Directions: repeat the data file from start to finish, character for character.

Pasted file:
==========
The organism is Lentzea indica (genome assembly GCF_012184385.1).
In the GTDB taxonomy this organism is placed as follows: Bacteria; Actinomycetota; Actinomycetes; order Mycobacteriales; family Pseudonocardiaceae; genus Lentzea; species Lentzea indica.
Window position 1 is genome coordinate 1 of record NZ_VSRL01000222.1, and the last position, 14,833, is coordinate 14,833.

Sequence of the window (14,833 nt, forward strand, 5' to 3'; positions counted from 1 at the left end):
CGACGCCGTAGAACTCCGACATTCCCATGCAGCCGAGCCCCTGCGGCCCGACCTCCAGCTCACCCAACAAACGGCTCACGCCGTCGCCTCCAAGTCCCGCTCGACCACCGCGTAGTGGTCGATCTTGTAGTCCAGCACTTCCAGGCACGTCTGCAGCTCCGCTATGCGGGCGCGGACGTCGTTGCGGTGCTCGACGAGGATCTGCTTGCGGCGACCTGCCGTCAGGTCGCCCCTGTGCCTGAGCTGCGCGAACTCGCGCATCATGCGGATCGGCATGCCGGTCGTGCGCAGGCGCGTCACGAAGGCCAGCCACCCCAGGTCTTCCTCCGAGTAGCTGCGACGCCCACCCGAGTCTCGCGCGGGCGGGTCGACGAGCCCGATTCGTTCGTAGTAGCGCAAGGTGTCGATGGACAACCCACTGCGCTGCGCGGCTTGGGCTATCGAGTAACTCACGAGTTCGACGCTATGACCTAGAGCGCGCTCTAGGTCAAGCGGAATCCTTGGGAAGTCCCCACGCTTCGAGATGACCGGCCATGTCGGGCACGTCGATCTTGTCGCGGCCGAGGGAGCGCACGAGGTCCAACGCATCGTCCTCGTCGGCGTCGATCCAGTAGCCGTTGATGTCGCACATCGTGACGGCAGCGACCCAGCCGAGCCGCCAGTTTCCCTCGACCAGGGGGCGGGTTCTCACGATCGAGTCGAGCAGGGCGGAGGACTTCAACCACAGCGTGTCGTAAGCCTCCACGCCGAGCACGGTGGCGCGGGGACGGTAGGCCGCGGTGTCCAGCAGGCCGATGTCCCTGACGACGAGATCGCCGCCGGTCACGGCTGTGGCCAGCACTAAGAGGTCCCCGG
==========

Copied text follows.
The organism is Lentzea indica (genome assembly GCF_012184385.1).
In the GTDB taxonomy this organism is placed as follows: Bacteria; Actinomycetota; Actinomycetes; order Mycobacteriales; family Pseudonocardiaceae; genus Lentzea; species Lentzea indica.
Window position 1 is genome coordinate 1 of record NZ_VSRL01000222.1, and the last position, 14,833, is coordinate 14,833.

Sequence of the window (14,833 nt, forward strand, 5' to 3'; positions counted from 1 at the left end):
CGACGCCGTAGAACTCCGACATTCCCATGCAGCCGAGCCCCTGCGGCCCGACCTCCAGCTCACCCAACAAACGGCTCACGCCGTCGCCTCCAAGTCCCGCTCGACCACCGCGTAGTGGTCGATCTTGTAGTCCAGCACTTCCAGGCACGTCTGCAGCTCCGCTATGCGGGCGCGGACGTCGTTGCGGTGCTCGACGAGGATCTGCTTGCGGCGACCTGCCGTCAGGTCGCCCCTGTGCCTGAGCTGCGCGAACTCGCGCATCATGCGGATCGGCATGCCGGTCGTGCGCAGGCGCGTCACGAAGGCCAGCCACCCCAGGTCTTCCTCCGAGTAGCTGCGACGCCCACCCGAGTCTCGCGCGGGCGGGTCGACGAGCCCGATTCGTTCGTAGTAGCGCAAGGTGTCGATGGACAACCCACTGCGCTGCGCGGCTTGGGCTATCGAGTAACTCACGAGTTCGACGCTATGACCTAGAGCGCGCTCTAGGTCAAGCGGAATCCTTGGGAAGTCCCCACGCTTCGAGATGACCGGCCATGTCGGGCACGTCGATCTTGTCGCGGCCGAGGGAGCGCACGAGGTCCAACGCATCGTCCTCGTCGGCGTCGATCCAGTAGCCGTTGATGTCGCACATCGTGACGGCAGCGACCCAGCCGAGCCGCCAGTTTCCCTCGACCAGGGGGCGGGTTCTCACGATCGAGTCGAGCAGGGCGGAGGACTTCAACCACAGCGTGTCGTAAGCCTCCACGCCGAGCACGGTGGCGCGGGGACGGTAGGCCGCGGTGTCCAGCAGGCCGATGTCCCTGACGACGAGATCGCCGCCGGTCACGGCTGTGGCCAGCACTAAGAGGTCCCCGG